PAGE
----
Effectiveness of teacher education programs as seen by beginning teachers and their supervisors

Year: 1994

Author: Whiting, Paul R., Cusworth, Robyn

Type of paper: Abstract refereed

This paper reports the first stage of a longitudinal study which seeks to monitor the perceptions of beginning primary teachers about both their preservice training and their induction to teaching. The sample was drawn from graduates of three preservice primary programs at the University of Sydney: a four-year Bachelor of Education, a three-year Diploma in Teaching and a year-long graduate diploma. Teacher educators rarely have had the opportunity to gather systematic feedback about the ongoing views and development of former students. The study also examines how the school supervisors of beginning teachers rated them in terms of their ability to fulfil classroom, school and community roles.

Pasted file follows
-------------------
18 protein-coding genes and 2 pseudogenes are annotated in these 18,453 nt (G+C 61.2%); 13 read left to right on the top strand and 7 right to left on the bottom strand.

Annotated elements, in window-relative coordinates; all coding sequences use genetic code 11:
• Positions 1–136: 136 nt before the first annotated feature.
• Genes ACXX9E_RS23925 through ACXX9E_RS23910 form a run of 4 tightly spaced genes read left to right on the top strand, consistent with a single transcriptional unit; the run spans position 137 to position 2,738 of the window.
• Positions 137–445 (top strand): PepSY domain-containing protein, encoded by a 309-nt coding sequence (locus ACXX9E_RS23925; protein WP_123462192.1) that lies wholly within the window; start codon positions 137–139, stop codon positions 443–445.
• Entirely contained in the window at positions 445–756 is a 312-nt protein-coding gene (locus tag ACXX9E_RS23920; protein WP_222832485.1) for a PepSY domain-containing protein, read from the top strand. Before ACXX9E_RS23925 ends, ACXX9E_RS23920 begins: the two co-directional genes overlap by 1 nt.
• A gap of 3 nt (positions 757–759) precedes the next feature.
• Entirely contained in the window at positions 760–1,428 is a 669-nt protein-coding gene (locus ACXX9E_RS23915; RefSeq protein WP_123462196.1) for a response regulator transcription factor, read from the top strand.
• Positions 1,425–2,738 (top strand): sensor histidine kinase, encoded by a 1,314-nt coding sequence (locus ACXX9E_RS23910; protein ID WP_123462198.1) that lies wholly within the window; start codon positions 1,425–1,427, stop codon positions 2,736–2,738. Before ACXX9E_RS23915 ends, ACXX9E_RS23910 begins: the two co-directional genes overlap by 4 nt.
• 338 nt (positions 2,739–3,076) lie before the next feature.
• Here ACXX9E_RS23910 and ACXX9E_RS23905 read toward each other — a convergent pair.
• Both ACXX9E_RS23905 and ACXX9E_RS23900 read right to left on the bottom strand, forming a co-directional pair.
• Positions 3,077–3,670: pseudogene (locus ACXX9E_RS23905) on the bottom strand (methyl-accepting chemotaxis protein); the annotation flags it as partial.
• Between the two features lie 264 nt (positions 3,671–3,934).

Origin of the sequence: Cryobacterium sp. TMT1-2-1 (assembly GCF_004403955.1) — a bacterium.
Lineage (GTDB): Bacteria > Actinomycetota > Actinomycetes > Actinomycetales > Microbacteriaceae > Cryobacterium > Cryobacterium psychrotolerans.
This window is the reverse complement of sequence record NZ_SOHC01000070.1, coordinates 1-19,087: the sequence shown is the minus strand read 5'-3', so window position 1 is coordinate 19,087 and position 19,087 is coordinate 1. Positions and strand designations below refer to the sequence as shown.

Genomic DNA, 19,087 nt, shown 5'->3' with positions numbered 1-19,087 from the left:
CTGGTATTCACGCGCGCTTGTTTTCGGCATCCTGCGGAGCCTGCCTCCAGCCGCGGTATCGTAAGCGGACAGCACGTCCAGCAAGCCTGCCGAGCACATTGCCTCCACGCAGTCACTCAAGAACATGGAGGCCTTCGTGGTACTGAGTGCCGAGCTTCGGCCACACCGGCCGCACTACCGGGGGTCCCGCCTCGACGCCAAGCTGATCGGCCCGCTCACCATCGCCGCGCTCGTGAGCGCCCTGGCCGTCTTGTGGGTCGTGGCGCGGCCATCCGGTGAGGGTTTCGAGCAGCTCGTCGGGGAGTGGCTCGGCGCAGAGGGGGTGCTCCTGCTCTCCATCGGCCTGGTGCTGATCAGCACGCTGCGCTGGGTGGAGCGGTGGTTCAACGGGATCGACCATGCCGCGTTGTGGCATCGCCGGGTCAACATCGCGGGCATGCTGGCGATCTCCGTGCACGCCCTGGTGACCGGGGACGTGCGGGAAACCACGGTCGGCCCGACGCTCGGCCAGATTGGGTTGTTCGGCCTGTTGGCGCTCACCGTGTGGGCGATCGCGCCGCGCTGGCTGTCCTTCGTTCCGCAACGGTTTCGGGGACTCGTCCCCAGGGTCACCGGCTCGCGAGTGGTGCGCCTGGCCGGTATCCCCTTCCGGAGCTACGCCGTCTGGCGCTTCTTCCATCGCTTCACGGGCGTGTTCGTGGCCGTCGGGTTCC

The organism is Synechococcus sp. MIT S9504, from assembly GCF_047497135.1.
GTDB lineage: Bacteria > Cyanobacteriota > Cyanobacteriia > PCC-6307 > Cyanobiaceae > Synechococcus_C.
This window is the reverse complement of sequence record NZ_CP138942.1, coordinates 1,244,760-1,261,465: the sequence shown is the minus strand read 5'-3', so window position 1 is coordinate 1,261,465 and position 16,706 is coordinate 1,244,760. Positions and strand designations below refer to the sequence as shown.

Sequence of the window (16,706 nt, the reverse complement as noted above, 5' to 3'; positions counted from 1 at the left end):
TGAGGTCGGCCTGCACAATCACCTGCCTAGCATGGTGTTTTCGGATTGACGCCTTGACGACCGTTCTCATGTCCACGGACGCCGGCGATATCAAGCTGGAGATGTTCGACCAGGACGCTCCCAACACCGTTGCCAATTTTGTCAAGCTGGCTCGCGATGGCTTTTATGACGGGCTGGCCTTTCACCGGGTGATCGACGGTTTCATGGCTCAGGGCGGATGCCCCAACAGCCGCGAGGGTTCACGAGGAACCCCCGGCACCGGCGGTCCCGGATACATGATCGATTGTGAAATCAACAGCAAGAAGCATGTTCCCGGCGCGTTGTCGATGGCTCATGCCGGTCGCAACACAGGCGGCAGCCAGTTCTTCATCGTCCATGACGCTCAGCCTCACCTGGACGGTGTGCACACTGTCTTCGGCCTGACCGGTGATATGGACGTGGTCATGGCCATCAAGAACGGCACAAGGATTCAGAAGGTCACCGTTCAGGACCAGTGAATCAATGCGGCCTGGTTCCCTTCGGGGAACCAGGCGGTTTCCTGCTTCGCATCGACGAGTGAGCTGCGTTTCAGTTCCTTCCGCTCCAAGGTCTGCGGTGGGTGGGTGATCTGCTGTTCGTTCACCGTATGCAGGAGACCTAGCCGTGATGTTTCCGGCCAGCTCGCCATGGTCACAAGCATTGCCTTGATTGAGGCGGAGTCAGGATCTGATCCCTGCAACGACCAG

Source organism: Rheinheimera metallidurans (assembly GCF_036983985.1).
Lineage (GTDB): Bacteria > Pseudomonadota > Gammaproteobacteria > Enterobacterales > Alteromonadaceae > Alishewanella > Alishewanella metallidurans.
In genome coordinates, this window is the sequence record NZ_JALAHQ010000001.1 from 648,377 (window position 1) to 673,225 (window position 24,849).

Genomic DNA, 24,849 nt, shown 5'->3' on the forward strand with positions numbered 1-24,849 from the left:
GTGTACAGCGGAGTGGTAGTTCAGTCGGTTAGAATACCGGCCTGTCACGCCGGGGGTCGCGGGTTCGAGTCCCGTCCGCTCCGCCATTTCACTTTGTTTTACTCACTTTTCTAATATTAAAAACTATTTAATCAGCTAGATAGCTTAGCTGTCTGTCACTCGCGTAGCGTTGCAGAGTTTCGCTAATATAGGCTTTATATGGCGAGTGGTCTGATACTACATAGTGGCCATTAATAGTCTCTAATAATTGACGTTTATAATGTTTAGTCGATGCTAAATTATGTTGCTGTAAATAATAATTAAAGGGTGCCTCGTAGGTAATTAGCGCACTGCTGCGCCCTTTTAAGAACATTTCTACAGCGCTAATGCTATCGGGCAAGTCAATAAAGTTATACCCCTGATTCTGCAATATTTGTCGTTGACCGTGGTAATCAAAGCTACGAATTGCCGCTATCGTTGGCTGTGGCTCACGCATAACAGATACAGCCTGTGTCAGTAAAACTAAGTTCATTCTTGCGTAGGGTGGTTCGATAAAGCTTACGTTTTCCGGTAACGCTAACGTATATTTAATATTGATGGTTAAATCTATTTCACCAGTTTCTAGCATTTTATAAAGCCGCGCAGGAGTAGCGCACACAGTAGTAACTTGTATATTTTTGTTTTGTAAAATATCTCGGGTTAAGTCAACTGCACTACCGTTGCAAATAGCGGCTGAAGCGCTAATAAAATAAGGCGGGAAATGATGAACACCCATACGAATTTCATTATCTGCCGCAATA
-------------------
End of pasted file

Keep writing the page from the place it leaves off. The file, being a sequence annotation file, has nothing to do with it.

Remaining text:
To date beginning teachers' responses and those of their supervisors suggest that the preservice teacher education programs had been both adequate and innovative. Induction programs for these beginning teachers, however, were not widely available, and where they were available were rated as only moderately helpful or not helpful.

In a professional climate of change, and given the ever-widening roles for teachers, this study suggests areas for further development in preservice primary education programs.